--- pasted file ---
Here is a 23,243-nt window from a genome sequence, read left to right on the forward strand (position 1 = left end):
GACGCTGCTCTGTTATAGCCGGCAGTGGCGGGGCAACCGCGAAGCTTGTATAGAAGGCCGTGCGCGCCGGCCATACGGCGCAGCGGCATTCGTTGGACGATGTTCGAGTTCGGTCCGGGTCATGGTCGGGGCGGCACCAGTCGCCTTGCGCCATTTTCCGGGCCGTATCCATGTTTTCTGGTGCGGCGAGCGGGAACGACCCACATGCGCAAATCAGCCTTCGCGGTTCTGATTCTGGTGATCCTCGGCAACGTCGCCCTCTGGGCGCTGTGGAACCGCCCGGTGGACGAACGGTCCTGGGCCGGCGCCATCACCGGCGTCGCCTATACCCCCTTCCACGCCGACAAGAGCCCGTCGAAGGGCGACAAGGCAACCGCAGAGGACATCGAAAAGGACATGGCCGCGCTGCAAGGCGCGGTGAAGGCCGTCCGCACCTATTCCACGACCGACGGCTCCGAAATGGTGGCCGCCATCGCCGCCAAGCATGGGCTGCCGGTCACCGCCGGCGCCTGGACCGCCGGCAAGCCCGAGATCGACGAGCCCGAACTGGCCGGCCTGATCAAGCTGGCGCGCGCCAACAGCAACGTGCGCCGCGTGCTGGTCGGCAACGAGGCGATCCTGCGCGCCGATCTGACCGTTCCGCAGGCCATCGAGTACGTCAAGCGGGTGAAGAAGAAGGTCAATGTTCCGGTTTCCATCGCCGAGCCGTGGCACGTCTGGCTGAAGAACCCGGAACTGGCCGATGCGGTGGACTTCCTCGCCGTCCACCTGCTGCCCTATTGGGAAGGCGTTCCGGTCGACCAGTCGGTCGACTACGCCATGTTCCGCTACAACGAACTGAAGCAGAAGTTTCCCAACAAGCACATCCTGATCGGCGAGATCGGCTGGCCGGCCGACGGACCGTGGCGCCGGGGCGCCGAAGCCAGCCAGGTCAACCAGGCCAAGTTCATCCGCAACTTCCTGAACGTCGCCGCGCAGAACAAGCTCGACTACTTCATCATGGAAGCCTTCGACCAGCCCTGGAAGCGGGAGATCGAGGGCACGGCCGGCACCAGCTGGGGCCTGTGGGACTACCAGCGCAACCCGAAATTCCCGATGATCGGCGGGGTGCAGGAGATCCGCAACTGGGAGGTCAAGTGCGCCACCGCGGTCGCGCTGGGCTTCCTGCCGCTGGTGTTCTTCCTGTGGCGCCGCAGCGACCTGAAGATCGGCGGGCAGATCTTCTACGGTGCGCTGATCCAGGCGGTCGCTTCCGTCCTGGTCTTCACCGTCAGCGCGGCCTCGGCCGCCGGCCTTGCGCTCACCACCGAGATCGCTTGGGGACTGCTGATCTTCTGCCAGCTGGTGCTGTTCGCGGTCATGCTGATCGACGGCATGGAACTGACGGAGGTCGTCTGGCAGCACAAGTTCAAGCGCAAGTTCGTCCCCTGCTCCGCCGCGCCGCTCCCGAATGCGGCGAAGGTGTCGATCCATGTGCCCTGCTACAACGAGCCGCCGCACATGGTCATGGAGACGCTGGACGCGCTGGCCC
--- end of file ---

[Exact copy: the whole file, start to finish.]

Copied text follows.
Here is a 23,243-nt window from a genome sequence, read left to right on the forward strand (position 1 = left end):
GACGCTGCTCTGTTATAGCCGGCAGTGGCGGGGCAACCGCGAAGCTTGTATAGAAGGCCGTGCGCGCCGGCCATACGGCGCAGCGGCATTCGTTGGACGATGTTCGAGTTCGGTCCGGGTCATGGTCGGGGCGGCACCAGTCGCCTTGCGCCATTTTCCGGGCCGTATCCATGTTTTCTGGTGCGGCGAGCGGGAACGACCCACATGCGCAAATCAGCCTTCGCGGTTCTGATTCTGGTGATCCTCGGCAACGTCGCCCTCTGGGCGCTGTGGAACCGCCCGGTGGACGAACGGTCCTGGGCCGGCGCCATCACCGGCGTCGCCTATACCCCCTTCCACGCCGACAAGAGCCCGTCGAAGGGCGACAAGGCAACCGCAGAGGACATCGAAAAGGACATGGCCGCGCTGCAAGGCGCGGTGAAGGCCGTCCGCACCTATTCCACGACCGACGGCTCCGAAATGGTGGCCGCCATCGCCGCCAAGCATGGGCTGCCGGTCACCGCCGGCGCCTGGACCGCCGGCAAGCCCGAGATCGACGAGCCCGAACTGGCCGGCCTGATCAAGCTGGCGCGCGCCAACAGCAACGTGCGCCGCGTGCTGGTCGGCAACGAGGCGATCCTGCGCGCCGATCTGACCGTTCCGCAGGCCATCGAGTACGTCAAGCGGGTGAAGAAGAAGGTCAATGTTCCGGTTTCCATCGCCGAGCCGTGGCACGTCTGGCTGAAGAACCCGGAACTGGCCGATGCGGTGGACTTCCTCGCCGTCCACCTGCTGCCCTATTGGGAAGGCGTTCCGGTCGACCAGTCGGTCGACTACGCCATGTTCCGCTACAACGAACTGAAGCAGAAGTTTCCCAACAAGCACATCCTGATCGGCGAGATCGGCTGGCCGGCCGACGGACCGTGGCGCCGGGGCGCCGAAGCCAGCCAGGTCAACCAGGCCAAGTTCATCCGCAACTTCCTGAACGTCGCCGCGCAGAACAAGCTCGACTACTTCATCATGGAAGCCTTCGACCAGCCCTGGAAGCGGGAGATCGAGGGCACGGCCGGCACCAGCTGGGGCCTGTGGGACTACCAGCGCAACCCGAAATTCCCGATGATCGGCGGGGTGCAGGAGATCCGCAACTGGGAGGTCAAGTGCGCCACCGCGGTCGCGCTGGGCTTCCTGCCGCTGGTGTTCTTCCTGTGGCGCCGCAGCGACCTGAAGATCGGCGGGCAGATCTTCTACGGTGCGCTGATCCAGGCGGTCGCTTCCGTCCTGGTCTTCACCGTCAGCGCGGCCTCGGCCGCCGGCCTTGCGCTCACCACCGAGATCGCTTGGGGACTGCTGATCTTCTGCCAGCTGGTGCTGTTCGCGGTCATGCTGATCGACGGCATGGAACTGACGGAGGTCGTCTGGCAGCACAAGTTCAAGCGCAAGTTCGTCCCCTGCTCCGCCGCGCCGCTCCCGAATGCGGCGAAGGTGTCGATCCATGTGCCCTGCTACAACGAGCCGCCGCACATGGTCATGGAGACGCTGGACGCGCTGGCCC